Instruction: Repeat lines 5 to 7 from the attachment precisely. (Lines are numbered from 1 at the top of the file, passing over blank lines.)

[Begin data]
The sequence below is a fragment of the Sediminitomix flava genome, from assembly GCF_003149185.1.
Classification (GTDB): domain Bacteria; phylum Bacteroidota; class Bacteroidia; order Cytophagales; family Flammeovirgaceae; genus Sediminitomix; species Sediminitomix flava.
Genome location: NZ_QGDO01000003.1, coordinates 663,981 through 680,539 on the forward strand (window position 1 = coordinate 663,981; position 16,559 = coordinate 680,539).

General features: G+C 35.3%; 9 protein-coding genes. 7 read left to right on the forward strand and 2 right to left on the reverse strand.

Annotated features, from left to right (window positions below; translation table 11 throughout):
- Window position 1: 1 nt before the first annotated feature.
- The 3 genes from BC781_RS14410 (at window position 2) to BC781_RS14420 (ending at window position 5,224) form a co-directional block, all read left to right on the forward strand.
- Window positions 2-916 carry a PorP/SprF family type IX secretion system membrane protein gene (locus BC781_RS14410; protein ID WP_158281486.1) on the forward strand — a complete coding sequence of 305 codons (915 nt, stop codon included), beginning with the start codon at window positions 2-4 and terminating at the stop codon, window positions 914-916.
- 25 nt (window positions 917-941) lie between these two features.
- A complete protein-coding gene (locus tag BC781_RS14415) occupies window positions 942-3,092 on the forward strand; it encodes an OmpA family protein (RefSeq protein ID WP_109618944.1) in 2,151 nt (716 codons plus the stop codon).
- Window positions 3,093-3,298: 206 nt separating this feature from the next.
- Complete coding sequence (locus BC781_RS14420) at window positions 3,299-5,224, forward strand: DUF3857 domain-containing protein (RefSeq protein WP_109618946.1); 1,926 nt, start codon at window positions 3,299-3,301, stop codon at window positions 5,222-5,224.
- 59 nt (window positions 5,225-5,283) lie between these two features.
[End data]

Annotated features, from left to right (window positions below; translation table 11 throughout):
- Window position 1: 1 nt before the first annotated feature.
- The 3 genes from BC781_RS14410 (at window position 2) to BC781_RS14420 (ending at window position 5,224) form a co-directional block, all read left to right on the forward strand.